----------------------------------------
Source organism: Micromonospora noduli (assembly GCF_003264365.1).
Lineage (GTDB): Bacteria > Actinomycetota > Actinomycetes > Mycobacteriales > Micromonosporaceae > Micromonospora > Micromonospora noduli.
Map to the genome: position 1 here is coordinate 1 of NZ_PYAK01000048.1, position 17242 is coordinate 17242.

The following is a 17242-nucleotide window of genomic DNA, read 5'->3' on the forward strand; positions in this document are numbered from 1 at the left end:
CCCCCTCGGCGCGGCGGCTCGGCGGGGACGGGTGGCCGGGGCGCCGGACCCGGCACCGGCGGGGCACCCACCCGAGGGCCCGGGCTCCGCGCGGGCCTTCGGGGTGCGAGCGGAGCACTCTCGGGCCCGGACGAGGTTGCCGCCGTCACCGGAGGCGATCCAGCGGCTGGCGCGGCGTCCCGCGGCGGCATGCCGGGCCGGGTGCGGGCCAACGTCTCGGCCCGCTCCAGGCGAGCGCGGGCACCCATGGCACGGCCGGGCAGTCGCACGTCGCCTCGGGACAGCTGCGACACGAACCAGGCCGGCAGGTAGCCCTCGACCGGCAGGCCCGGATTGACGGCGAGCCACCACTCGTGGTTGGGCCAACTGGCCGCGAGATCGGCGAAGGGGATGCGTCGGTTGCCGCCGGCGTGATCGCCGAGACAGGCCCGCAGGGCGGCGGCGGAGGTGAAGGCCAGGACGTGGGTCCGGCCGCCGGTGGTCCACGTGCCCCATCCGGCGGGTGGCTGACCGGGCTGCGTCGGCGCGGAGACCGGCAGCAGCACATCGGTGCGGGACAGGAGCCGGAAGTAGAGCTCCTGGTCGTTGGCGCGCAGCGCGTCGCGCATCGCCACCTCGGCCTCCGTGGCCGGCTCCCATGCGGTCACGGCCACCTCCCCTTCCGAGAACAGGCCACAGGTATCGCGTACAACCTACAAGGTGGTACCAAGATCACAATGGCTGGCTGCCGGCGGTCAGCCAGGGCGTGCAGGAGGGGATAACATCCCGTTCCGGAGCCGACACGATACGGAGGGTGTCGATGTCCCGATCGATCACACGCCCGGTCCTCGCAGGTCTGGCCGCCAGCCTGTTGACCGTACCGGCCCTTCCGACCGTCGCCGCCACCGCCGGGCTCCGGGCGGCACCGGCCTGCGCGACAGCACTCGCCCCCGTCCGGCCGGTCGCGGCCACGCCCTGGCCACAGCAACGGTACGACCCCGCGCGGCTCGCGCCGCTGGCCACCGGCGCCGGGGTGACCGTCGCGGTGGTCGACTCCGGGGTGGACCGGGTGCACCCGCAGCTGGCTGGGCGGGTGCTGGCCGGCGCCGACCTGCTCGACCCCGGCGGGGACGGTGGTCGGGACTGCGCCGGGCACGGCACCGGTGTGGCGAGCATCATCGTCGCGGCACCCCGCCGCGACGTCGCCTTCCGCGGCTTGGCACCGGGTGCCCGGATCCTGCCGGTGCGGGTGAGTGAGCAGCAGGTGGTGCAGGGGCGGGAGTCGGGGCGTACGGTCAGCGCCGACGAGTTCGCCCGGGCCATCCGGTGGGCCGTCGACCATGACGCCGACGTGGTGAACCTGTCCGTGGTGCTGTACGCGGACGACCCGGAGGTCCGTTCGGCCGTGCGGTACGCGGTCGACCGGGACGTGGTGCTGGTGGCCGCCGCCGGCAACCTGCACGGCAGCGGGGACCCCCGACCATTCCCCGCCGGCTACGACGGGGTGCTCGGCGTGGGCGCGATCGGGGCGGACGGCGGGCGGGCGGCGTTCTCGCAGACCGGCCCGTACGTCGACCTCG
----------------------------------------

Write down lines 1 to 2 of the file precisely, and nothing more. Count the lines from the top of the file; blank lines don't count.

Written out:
Source organism: Micromonospora noduli (assembly GCF_003264365.1).
Lineage (GTDB): Bacteria > Actinomycetota > Actinomycetes > Mycobacteriales > Micromonosporaceae > Micromonospora > Micromonospora noduli.